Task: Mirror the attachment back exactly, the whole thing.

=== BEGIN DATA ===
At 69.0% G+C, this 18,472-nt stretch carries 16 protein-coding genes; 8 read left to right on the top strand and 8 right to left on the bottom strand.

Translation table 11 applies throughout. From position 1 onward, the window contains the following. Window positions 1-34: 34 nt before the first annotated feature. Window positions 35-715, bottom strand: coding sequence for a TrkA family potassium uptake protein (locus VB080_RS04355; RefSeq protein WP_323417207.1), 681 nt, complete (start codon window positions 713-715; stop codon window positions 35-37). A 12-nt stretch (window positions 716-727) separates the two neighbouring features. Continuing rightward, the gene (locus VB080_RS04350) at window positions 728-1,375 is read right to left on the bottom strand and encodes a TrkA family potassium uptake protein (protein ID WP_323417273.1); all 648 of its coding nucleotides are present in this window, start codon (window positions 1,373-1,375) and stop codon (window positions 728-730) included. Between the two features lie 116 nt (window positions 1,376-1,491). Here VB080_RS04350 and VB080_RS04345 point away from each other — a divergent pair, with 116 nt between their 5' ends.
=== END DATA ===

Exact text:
At 69.0% G+C, this 18,472-nt stretch carries 16 protein-coding genes; 8 read left to right on the top strand and 8 right to left on the bottom strand.

Translation table 11 applies throughout. From position 1 onward, the window contains the following. Window positions 1-34: 34 nt before the first annotated feature. Window positions 35-715, bottom strand: coding sequence for a TrkA family potassium uptake protein (locus VB080_RS04355; RefSeq protein WP_323417207.1), 681 nt, complete (start codon window positions 713-715; stop codon window positions 35-37). A 12-nt stretch (window positions 716-727) separates the two neighbouring features. Continuing rightward, the gene (locus VB080_RS04350) at window positions 728-1,375 is read right to left on the bottom strand and encodes a TrkA family potassium uptake protein (protein ID WP_323417273.1); all 648 of its coding nucleotides are present in this window, start codon (window positions 1,373-1,375) and stop codon (window positions 728-730) included. Between the two features lie 116 nt (window positions 1,376-1,491). Here VB080_RS04350 and VB080_RS04345 point away from each other — a divergent pair, with 116 nt between their 5' ends.